Sunday, 18 December 2011

DNA no match to inmate

By TONY HOLT | Hernando Today
Published: December 18, 2011

The wait has been excruciating for cancer patient Paul Hildwin and his attorney, Martin McClain.

Earlier this month, they got the break they had long been waiting for. There was no doubt it was coming, but it took longer than expected.

The DNA evidence found at a murder scene didn't come from Hildwin, according to the Florida Department of Law Enforcement. It came from William Haverty, who has been in prison since a 1998 rape conviction.

Hildwin has lived on death row for 25 years. He was convicted in the slaying of Vronzettie Cox, 42, whose body was found in the trunk of her car the morning of Sept. 13, 1985 in the area of Royal Highlands — a rural community north of Weeki Wachee.

During the course of the trial, prosecutor Tom Hogan referred more than once to the fluids found on the victim's underwear and a nearby washcloth, which was discovered in the backseat.

Tests showed the fluids were semen and saliva, according to court testimony.

The 1986 trial took place before the advent of DNA evidence, but Hogan argued the semen came from a nonsecretor — someone whose blood type can't be traced through bodily fluids. Nonsecretors make up 11 percent of the world's population, said Hogan.

Hildwin was a nonsecretor, Hogan said. Haverty, who was Cox's boyfriend at the time of her death, was not.

Hildwin's defense attorney, Daniel Lewan, tried connecting the killing to Haverty, but was unsuccessful.

Hildwin was caught cashing one of Cox's stolen checks. He also gave different stories to authorities when questioned. He also told an incredible story to jurors when the inexperienced Lewan allowed him to testify, said McClain, who has since handled most of the appellate work on behalf of Hildwin.

There were other issues glossed over by the state during the trial, according to defense motions.

The window of opportunity for the slaying was small – roughly 90 minutes. During that time, the state argued Hildwin walked to a store off U.S. 19, murdered Cox, stuffed her body into the trunk, parked the car in the woods, cashed the stolen check and then walked back to his own abandoned car along the highway.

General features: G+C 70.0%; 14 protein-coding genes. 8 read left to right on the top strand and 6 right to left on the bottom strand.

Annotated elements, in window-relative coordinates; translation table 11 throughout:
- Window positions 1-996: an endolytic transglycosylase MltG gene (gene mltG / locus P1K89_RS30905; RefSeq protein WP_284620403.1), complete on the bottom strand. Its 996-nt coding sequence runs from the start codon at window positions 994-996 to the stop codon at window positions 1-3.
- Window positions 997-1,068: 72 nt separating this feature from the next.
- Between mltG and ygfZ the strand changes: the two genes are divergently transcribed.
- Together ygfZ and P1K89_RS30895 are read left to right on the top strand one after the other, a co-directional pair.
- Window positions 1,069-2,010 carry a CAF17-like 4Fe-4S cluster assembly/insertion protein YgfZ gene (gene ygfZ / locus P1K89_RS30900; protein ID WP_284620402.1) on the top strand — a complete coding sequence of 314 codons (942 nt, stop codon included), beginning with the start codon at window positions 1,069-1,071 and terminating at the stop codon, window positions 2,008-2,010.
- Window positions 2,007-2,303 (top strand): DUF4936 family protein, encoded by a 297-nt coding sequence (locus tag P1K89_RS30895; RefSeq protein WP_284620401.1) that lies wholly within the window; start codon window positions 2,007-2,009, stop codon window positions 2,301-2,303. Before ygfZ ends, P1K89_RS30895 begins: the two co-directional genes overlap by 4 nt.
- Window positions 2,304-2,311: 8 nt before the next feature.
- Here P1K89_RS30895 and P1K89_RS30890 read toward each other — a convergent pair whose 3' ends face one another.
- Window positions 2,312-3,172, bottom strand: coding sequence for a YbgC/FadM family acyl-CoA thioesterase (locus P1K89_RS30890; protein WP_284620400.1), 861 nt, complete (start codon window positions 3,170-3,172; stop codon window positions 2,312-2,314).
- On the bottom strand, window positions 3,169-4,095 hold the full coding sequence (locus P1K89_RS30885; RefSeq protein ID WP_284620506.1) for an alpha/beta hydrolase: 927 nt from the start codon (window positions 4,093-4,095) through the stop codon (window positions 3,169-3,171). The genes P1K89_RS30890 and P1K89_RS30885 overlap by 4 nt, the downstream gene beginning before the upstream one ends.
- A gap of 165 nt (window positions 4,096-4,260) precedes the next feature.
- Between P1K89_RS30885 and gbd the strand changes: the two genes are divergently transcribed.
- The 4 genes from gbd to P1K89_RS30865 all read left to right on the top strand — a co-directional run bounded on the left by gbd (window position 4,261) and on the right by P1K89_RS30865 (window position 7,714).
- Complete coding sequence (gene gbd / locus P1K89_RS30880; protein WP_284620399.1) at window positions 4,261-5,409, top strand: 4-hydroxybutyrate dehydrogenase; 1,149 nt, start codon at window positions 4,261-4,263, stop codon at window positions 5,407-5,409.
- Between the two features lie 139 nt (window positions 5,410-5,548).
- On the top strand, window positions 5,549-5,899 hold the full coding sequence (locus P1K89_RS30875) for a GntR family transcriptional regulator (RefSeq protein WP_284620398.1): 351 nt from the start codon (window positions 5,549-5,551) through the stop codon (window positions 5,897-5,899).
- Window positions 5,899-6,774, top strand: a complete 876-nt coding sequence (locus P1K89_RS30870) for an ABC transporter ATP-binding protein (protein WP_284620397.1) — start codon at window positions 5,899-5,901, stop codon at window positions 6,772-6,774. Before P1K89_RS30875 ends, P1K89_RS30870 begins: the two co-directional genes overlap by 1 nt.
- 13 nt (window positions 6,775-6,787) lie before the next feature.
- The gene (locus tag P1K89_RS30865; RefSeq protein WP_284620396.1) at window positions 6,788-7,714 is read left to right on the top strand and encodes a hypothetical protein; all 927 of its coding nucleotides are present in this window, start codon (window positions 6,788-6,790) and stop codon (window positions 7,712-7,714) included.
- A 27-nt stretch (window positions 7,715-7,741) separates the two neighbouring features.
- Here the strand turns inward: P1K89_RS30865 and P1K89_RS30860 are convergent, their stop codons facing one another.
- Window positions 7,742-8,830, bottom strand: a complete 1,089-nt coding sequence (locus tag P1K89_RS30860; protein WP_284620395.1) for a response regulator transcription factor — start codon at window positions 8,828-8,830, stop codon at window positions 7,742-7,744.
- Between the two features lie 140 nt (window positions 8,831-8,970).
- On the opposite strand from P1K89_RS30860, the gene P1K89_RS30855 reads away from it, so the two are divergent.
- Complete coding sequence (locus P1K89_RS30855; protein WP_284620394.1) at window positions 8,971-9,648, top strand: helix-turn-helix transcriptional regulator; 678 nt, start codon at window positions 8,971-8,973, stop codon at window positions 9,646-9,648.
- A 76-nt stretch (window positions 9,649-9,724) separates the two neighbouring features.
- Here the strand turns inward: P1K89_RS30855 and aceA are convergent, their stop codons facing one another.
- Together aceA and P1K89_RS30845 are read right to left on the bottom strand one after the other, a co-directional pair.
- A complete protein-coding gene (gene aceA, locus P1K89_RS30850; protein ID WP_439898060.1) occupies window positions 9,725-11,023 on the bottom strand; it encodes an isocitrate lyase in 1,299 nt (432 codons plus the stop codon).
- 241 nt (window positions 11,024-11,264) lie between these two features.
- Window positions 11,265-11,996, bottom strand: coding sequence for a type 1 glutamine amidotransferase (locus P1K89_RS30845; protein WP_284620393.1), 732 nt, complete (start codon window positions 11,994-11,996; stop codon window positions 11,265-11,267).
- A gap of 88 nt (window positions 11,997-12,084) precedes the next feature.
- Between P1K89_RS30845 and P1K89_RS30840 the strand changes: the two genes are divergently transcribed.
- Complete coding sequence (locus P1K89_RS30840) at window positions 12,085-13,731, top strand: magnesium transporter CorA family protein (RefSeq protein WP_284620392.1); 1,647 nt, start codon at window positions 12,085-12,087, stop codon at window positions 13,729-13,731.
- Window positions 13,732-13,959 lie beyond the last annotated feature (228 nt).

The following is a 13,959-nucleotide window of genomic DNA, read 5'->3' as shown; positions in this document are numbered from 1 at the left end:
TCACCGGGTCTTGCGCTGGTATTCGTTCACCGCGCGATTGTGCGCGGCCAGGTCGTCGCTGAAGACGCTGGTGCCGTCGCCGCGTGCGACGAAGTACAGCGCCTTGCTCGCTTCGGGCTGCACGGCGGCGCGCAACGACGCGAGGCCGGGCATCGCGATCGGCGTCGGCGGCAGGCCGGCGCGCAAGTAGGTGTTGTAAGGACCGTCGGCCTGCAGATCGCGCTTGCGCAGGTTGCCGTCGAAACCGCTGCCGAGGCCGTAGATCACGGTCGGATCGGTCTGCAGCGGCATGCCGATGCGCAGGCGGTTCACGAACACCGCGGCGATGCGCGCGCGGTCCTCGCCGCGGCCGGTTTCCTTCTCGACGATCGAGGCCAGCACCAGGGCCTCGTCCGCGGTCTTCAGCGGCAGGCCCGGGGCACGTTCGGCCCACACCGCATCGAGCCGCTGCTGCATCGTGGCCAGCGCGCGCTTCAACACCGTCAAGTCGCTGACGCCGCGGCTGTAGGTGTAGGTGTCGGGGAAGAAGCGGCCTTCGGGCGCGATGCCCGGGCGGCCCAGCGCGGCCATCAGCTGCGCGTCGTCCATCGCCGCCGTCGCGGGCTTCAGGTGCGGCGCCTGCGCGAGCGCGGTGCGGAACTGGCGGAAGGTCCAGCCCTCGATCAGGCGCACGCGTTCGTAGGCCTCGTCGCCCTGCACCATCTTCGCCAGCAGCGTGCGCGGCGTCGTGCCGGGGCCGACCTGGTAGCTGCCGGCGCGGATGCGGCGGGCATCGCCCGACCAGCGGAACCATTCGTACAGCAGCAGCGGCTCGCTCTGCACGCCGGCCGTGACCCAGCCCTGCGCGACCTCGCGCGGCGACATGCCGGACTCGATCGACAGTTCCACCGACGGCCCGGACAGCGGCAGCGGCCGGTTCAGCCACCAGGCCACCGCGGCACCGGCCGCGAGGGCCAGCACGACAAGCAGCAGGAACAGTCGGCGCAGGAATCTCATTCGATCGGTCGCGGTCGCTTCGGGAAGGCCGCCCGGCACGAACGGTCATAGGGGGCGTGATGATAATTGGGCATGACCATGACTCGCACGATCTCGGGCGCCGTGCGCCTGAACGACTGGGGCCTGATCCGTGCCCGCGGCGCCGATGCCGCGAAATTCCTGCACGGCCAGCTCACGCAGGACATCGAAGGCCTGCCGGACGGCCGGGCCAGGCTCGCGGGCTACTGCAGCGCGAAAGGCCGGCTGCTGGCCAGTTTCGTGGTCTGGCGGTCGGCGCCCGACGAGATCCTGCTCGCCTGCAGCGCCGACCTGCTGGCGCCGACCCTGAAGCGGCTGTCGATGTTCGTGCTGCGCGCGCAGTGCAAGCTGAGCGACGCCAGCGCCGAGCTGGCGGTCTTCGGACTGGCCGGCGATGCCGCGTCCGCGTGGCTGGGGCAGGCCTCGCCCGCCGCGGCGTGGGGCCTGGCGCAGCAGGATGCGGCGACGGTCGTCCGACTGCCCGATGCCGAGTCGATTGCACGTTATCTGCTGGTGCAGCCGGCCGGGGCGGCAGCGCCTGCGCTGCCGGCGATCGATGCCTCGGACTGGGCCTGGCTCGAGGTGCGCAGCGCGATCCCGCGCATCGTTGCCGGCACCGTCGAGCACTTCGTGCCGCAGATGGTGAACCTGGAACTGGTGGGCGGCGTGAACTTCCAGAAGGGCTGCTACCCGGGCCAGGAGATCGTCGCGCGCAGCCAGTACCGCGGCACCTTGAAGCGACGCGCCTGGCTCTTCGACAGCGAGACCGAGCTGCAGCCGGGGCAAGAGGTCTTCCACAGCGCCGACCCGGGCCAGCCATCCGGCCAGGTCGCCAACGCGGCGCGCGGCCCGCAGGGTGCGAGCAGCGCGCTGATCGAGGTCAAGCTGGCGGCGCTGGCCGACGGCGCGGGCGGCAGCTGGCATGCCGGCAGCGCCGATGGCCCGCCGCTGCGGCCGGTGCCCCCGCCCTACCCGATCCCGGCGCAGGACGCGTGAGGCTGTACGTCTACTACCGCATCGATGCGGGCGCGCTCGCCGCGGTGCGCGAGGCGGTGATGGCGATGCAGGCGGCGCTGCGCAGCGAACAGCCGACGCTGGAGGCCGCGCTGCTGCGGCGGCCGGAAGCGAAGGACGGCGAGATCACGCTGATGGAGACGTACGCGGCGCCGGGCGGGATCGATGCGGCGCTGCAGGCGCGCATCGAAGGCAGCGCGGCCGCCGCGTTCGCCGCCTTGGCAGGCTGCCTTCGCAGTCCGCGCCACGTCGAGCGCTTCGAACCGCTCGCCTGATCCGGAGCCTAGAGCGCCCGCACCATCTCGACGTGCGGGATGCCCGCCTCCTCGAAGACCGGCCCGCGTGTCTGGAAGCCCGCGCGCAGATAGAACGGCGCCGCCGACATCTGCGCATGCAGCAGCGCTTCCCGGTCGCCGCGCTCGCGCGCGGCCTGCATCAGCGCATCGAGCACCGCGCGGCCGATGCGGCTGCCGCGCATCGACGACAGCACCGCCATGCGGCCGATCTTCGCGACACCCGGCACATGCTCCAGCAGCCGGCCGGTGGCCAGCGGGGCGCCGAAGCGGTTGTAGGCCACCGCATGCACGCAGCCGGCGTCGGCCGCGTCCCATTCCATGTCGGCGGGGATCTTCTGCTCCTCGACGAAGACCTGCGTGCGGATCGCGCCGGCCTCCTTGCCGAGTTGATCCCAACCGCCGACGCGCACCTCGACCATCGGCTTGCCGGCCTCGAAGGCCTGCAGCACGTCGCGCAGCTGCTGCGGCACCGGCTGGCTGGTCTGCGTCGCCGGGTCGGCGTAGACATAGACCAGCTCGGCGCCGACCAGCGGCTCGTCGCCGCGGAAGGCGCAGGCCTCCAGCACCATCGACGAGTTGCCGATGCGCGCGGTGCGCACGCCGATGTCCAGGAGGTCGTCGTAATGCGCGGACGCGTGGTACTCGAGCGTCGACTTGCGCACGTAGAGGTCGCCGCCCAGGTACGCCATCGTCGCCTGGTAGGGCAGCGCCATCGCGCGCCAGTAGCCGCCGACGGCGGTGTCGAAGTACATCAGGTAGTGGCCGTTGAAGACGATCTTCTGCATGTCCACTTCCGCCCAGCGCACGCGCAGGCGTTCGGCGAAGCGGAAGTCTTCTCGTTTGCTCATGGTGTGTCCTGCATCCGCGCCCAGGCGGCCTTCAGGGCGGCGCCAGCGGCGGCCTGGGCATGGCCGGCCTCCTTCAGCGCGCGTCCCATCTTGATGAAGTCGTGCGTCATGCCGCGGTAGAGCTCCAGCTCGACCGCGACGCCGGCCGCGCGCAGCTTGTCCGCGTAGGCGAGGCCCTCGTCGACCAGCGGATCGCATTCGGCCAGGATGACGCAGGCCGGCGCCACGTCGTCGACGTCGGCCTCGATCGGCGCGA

It was the forensic evidence against Hildwin, which now has been proven false, that put the case over the top for the state, McClain said. It was presented to jurors through the testimony of an FBI lab technician.

"The FBI analyst testimony excluding Haverty as the contributor of the material was and has been the lynchpin of the state's case," said McClain.

McClain said Hogan was secretive about the presentation of the evidence. Lewan didn't know about it until the fourth day of trial. McClain, through interviews, arguments and court filings, has been a sharp critic of Hogan's prosecutorial techniques.

Hogan now runs a private practice out of Brooksville. Months ago, he told Hernando Today he was still convinced Hildwin was the killer no matter who the DNA belonged to.

McClain said the state had long "locked out" the DNA from being uploaded into the database. It did so because it was convinced it wasn't Haverty's DNA.

"It's their actions that have caused this delay," said McClain. "My client has struggled to stay alive."

In a motion filed last week, McClain called the tactics by the Florida Attorney General's Office "indefensible." He said the attitude from the state has been inappropriate.

"Mr. Hildwin has been seeking an order for more than eight years comparing this sample to Mr. Haverty over the State's objection," he stated in his motion.